In support of the Black Lives Matter movement, especially the protests occurring throughout May and June of 2020, we have collected some of the poetry, fiction, and creative nonfiction published by Black writers in Understorey Magazine, as well as a new poem by African Nova Scotian writer Robyn Martelly. We have also updated and re-printed Issue 12, a full issue by and about African Nova Scotian Women. We recognise that systemic racism also affects Indigenous people and other people of colour. For more creative work on these topics, see our Teaching/Book Club page and our Past Issues.
Who am I?
A black man who no one sees?
I’m a black man, just trying to be free.
Free from discrimination, incarceration and poverty,
Free, just let me be free.
Free from stereotypes and mental slavery,
Free, will we ever be free?
Am I supposed to be ashamed?
Will I get blamed?
Just because I’m a black man.
Because it’s 2015.
And there’s women in the cabinet
But that might not seem so adequate
To women in the custody of the state
It might not seem that late for black women imprisoned at ever rising rates
Positioned by the colour of her skin to be a criminal by definition
Or it might just seem too soon for indigenous teen girls in Saskatoon
Kicked out of school in the afternoon
At night she’s trafficked on the streets and arrested as suspicious
Should we measure if our progress is finished
By the number of women ministers
Or maybe it should be the number of women prisoners
Perhaps we should consider the condition of women denied tampons or conditioner
Or something even simpler like extra squares of toilet paper.
Her body on camera so demeaning
In addition her visitors
Can be turned away for no particular reason Continue reading
We must persevere.
Even if the hands of society grab and pull at us,
trying to mould our bodies, our souls,
We must break away.
Even if the words of others speak to the darkest thoughts,
We must protect our minds.
Even if the lens only filters black and white
We must see in colour.
Even if the binds of the world begin to unthread,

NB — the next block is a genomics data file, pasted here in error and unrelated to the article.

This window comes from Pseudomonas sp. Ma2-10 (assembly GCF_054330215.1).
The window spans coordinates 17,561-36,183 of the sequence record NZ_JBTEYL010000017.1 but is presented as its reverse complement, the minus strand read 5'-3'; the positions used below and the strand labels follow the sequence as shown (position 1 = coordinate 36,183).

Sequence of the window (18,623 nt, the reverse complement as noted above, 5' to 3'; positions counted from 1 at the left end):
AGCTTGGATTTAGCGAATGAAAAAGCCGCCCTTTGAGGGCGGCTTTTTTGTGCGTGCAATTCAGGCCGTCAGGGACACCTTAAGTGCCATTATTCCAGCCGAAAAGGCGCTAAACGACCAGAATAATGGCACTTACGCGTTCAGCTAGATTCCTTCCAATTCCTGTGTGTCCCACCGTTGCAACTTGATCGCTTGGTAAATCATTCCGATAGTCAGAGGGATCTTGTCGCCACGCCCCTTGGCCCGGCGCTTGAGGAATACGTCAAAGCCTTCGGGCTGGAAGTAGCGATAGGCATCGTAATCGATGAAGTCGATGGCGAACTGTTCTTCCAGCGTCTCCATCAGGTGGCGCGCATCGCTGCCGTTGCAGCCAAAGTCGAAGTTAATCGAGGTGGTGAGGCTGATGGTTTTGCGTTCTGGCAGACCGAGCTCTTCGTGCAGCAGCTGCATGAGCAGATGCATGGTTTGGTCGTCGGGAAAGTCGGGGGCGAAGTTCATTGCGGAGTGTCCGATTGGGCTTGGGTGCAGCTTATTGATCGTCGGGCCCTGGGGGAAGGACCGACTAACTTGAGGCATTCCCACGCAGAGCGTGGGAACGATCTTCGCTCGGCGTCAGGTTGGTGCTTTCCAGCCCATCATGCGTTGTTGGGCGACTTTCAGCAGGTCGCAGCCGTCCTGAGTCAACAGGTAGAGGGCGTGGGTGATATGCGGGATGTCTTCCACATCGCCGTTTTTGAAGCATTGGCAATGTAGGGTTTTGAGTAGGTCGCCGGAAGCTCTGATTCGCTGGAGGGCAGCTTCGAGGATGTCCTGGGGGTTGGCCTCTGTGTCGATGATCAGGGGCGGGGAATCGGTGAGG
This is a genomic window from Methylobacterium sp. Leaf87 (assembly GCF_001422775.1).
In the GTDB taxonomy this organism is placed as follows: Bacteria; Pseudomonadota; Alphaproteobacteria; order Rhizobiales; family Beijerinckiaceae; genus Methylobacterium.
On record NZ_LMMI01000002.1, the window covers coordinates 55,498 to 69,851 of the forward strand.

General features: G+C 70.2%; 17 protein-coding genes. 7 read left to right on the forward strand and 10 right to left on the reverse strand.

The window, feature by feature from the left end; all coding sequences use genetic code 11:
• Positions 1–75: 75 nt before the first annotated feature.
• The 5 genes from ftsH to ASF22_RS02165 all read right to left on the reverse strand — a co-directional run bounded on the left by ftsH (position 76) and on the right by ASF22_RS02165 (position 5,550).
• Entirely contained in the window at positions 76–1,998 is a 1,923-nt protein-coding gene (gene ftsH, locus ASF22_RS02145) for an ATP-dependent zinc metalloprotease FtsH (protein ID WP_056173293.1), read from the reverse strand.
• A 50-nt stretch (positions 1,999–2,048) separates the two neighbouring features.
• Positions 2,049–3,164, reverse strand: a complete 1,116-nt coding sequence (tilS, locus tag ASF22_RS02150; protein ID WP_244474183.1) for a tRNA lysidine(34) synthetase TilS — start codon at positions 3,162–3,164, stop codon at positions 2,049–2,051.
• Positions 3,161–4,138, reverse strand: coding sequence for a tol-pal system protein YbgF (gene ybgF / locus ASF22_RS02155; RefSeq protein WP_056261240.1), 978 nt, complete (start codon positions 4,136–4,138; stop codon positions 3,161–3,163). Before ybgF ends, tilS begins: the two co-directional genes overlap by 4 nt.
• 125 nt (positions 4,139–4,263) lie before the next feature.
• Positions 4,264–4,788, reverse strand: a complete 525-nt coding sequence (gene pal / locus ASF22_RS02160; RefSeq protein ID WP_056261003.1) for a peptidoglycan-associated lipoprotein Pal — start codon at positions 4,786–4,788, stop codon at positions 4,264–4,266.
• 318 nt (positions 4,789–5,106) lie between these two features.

We must stitch them back together.
When Black Loyalists came to settle in Birchtown, Nova Scotia, in the late 1700s, most arrived as “free blacks.” They were former slaves who fought for the British in the American Revolutionary War in exchange for land and freedom. When they arrived in Birchtown, however, they found themselves still indentured to wealthy white Loyalists in order to survive the harsh conditions. For many, promises of land, food and lodgings never materialized. Birchtown residents did the best they could to take care of each other, but many starved or died from disease. This so-called paradise was a living hell, but it was better than slavery and a master’s whip.
“Grace and Roberta” tells of two such settlers and the night of the Shelburne Riots, the first recorded race riot in Canada.
My name is Donna Paris
And I am Black History
The story, I am told, is that my great-great-grandfather came to Nova Scotia from Ireland once slavery was abolished in Great Britain. Despite the many hardships he faced, he managed to send his three sons to university and dream into the future so I can have the life I now live.
I am Black History
The story, I am told, is that my white great-grandmother came to Nova Scotia from France. She met and fell in love with a Black man. Her family said, “You can have him or you can have us.” Their union produced my grandfather, who produced my mother, who produced me.
A boat named No Justice floats in the bay.
Gleams of gentle light peek at the horizon.
I hear the incessant juddering of the grass cutter.
The dull hum, an unruly crowd–a thousand terns
descending. Their outcry fades, that word rises.
Spewed by the Amherst councilman.
Tattooed where the children watch–
at the base of Glace Bay’s skateboard park.
Overheard at the Toronto York School Board.
Like a knife scraped over my old wound
still tender to the touch.
(From Understorey Magazine, Issue 12, 2017)
thought they took it away
when they exchanged our crowns for chains
not knowing where I was headed
I tried to remember the footprints
In the sand
I followed the man
to a ship
On it engraved
Imagine walking into a space where you automatically feel out of place because nobody’s face is identifiable with your race and
Imagine walking into a store and being watched like a hawk, or getting pulled over by the cops for simply wanting to “talk” and
Can you imagine having the ambition to apply for a job position, only to later find out that your surname is under suspicion?
In the year 20/20 our vision cleared. The fog of hedonistic narcissism that had covered the earth during the last century lifted with an unprecedented suddenness. Robed gladiators donned their masks and shields, and their gloves came on, as they prepared to protect the innocent victims who had been stripped naked and thrown into the centre of the ring. Spectators sat glued to their sofas in the global colosseum, eyes affixed to screens, mesmerized by the indestructible, impenetrable enemy that had taken the entire globe by storm. Some remained indifferent to the suffering, perceiving themselves to be invincible. Others shivered in their seats, petrified they would be in the next wave of sacrifices. The gladiators valiantly formed the front line of defence.
As the far-off battle became a global war and casualties grew exponentially, a new haze began to blanket the populace. Ennui took hold of the masses and manifested itself in anxiety, depression, and boredom. Days passed without name, weeks flowed into months, and time stood still while the clock ticked.